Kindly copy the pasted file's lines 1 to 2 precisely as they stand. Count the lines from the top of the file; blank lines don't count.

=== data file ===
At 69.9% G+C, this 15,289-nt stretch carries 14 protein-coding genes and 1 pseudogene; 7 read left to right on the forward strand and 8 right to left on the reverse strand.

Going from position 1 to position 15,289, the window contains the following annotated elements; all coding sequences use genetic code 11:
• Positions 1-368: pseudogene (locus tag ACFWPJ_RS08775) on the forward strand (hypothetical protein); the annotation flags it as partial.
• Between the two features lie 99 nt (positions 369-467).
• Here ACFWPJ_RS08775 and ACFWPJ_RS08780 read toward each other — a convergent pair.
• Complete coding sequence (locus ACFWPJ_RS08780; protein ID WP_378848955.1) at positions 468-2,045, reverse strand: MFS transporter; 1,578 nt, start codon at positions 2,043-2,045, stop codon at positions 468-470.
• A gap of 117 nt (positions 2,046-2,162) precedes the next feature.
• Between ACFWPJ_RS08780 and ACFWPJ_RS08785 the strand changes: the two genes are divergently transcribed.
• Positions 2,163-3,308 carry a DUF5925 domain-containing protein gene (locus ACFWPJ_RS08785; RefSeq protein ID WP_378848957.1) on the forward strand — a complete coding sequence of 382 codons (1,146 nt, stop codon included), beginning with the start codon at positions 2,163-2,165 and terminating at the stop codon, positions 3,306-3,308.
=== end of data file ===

At 69.9% G+C, this 15,289-nt stretch carries 14 protein-coding genes and 1 pseudogene; 7 read left to right on the forward strand and 8 right to left on the reverse strand.

Going from position 1 to position 15,289, the window contains the following annotated elements; all coding sequences use genetic code 11: